The area of open farmlands, wineries, pick-your-owns... forests and swamps, and swaps-in-forests.
Also the area of those pines. Not straight majestic pines of the Blue Ridge forest region, but the crooked sometimes dwarfy coastal pines, that for a long time I thought were sick or something, until I learned that it’s just the way they are, and you should love them for that.
Having Temperate Conifer forest on the East Coast is pretty unique. You can see Long Island also having it, but then the only other East Coast region like this is the relatively small area around Cape Cod and Nantucket Bays in Massachusetts, and that is it. The vast majority of similar temperate conifer forests in the US grow in the mid-west states like Idaho and Wyoming, and also around Seattle. In Europe similar eco-regions are the major parts of Austria and Switzerland.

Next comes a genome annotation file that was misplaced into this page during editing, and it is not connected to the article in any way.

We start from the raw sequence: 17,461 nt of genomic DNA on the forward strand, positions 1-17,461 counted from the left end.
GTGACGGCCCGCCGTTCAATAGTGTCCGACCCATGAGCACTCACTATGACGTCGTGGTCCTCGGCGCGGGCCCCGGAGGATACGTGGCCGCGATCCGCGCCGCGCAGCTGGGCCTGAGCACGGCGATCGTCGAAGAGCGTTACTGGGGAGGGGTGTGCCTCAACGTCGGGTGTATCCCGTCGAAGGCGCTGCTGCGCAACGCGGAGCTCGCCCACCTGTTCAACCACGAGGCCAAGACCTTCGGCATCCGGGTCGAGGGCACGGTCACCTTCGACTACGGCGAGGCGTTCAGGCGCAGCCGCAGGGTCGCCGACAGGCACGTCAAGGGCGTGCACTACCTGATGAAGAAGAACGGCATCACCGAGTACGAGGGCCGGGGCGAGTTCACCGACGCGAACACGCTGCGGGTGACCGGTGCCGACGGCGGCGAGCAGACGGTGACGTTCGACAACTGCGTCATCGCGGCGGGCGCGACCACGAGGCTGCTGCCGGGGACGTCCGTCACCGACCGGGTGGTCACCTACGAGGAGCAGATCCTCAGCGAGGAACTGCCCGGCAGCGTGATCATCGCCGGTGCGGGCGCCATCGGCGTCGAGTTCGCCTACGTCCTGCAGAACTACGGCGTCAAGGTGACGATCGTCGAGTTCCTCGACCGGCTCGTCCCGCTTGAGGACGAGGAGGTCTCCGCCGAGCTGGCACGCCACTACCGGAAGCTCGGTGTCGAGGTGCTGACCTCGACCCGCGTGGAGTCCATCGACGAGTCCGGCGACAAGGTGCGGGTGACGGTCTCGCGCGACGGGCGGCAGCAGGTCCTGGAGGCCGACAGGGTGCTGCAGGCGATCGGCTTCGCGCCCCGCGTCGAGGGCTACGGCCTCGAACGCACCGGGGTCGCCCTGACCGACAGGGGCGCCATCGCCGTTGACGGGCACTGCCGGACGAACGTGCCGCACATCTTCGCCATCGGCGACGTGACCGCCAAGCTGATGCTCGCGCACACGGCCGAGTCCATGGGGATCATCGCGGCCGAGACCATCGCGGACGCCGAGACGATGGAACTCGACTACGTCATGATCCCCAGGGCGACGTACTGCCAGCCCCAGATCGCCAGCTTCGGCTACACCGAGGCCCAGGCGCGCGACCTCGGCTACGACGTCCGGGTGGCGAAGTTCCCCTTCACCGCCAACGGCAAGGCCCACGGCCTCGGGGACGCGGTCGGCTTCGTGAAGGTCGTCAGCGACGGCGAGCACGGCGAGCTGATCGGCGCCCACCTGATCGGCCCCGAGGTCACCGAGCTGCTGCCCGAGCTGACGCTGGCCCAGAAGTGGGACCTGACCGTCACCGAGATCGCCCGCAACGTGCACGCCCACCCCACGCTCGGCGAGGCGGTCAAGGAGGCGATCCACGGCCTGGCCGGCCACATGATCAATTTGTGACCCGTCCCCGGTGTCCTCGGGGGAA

Again, let me repeat, speaking from the nature point of view, this is the real unique and the largest part of New Jersey.
5. Mid-Atlantic US coastal savannas
‘But wait, there is more!’ To finish the great diversity circle NJ needed something authentically southern. And this is it — the savanna! (Or maybe it’s the oldest functioning weekly rodeo in the USA. Yas! In New Jersey!)
Now, there’s a difference between Mid-Atlantic and South-Eastern savannas (colored a bit different on the big map below), but both are savannas. Savanna is what you think of when you think South-East – Virginia, Carolinas, Georgia, large parts of Alabama, Florida and Mississippi are savannas. And sure enough on the East Coast they start right here, in New Jersey.
Well, savannas be savannas. Crooked pines become even more crooked, you got lots of shrubs, perennials. It’s either dry and sandy, or muggy and swampy. Weird bugs start flying around thinking about prickling your skin. You know, somewhat unwelcome. But also very open, warm and wild. The photo below is from Cape Cod, but you can find plains like this around the coast of the whole savanna region, accompanied by swamps.
All these regions are within couple of hours drive from each other. In NJ you are equally close to gentrified NYC streets as you are to the cowboys riding horses. All-in-one. Weird mix. Many like to complain about high taxes and bureaucracy, but for others this wild mix, these wild woods of New Jersey are too attractive.